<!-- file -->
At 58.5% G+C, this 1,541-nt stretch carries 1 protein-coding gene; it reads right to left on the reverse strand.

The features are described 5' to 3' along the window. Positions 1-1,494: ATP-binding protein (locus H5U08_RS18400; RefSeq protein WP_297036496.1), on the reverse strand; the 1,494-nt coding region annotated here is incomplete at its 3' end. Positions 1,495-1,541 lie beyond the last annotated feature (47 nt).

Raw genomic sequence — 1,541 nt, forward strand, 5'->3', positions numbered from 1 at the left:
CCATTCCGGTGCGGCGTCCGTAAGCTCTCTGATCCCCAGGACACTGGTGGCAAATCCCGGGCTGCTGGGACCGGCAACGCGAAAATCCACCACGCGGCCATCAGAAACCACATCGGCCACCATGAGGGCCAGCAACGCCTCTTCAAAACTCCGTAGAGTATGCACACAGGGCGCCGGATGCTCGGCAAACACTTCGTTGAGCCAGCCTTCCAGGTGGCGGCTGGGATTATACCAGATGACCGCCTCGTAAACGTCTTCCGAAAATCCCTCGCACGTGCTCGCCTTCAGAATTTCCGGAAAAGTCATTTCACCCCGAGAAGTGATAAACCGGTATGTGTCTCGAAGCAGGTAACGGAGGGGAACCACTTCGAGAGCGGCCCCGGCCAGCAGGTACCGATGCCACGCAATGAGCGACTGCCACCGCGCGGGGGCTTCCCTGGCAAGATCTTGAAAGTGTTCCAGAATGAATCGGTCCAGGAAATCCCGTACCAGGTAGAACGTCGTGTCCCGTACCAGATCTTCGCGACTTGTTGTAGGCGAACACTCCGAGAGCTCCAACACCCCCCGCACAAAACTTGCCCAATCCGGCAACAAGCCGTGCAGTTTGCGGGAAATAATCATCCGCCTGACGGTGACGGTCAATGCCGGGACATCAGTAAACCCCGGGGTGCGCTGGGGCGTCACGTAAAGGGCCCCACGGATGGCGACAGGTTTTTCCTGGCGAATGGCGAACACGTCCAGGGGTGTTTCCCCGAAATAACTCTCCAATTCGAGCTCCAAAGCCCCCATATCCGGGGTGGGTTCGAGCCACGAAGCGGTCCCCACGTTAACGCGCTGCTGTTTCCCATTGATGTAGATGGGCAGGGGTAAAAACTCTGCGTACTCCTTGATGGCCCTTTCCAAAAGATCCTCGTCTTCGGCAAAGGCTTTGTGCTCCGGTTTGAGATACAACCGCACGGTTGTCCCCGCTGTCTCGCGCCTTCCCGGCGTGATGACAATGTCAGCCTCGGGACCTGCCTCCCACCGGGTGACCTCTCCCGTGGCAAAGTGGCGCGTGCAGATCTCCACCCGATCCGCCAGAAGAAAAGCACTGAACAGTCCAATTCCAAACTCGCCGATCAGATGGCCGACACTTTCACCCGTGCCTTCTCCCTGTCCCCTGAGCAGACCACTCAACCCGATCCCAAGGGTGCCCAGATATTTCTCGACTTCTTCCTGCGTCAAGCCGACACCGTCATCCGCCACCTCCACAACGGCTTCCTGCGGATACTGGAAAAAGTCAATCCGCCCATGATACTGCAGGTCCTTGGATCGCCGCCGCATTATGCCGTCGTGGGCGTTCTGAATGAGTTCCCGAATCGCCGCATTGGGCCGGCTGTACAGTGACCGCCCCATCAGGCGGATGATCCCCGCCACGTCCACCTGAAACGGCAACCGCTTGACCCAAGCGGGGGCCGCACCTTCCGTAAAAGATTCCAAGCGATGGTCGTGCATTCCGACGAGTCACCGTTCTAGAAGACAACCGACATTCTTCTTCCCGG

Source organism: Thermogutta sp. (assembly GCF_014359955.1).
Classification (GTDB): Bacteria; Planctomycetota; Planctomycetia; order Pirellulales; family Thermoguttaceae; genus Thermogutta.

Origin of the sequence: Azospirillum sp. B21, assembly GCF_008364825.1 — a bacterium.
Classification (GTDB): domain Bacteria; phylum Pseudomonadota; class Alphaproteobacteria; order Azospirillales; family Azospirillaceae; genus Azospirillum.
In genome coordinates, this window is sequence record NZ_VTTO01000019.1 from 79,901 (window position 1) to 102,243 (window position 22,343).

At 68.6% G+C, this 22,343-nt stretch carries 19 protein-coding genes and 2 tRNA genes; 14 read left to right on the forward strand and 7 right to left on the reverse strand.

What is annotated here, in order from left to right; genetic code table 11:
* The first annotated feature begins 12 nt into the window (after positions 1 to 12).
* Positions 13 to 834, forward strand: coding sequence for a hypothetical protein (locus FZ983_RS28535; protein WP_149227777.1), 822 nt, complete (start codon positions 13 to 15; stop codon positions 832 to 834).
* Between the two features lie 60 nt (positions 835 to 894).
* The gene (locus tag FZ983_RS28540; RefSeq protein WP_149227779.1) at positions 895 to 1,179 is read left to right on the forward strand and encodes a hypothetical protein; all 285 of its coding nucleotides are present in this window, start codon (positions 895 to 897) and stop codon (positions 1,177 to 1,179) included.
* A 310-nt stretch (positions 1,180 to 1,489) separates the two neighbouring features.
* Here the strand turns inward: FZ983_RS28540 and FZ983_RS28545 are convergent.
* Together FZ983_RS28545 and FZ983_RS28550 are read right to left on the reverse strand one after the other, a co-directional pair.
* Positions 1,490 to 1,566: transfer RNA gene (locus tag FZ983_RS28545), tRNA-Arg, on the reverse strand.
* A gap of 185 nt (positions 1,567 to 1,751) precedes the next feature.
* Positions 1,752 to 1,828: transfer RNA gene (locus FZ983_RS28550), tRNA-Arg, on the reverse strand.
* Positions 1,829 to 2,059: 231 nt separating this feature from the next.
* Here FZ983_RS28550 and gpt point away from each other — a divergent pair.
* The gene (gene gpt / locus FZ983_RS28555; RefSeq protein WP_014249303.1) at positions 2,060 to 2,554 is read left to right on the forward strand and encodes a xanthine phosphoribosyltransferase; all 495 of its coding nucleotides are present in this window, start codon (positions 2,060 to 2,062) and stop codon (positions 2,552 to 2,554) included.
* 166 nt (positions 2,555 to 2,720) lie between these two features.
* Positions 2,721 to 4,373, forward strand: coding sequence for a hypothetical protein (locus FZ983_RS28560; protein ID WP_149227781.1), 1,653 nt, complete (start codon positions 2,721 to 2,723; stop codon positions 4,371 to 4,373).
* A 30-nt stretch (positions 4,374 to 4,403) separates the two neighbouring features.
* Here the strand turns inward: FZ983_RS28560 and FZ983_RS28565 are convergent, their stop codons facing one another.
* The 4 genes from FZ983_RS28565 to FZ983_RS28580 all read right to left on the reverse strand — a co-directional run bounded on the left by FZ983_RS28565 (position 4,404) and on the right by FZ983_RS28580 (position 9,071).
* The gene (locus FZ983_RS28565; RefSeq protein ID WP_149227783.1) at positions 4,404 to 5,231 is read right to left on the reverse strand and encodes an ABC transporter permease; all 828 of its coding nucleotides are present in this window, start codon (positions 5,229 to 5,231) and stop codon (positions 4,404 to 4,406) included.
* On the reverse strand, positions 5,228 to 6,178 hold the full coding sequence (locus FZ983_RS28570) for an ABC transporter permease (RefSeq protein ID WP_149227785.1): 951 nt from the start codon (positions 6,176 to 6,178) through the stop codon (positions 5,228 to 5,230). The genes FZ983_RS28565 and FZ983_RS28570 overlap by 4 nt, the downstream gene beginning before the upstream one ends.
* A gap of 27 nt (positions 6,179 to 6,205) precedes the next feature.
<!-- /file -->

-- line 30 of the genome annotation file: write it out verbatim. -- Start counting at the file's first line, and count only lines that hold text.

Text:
* The gene (locus FZ983_RS28565; RefSeq protein ID WP_149227783.1) at positions 4,404 to 5,231 is read right to left on the reverse strand and encodes an ABC transporter permease; all 828 of its coding nucleotides are present in this window, start codon (positions 5,229 to 5,231) and stop codon (positions 4,404 to 4,406) included.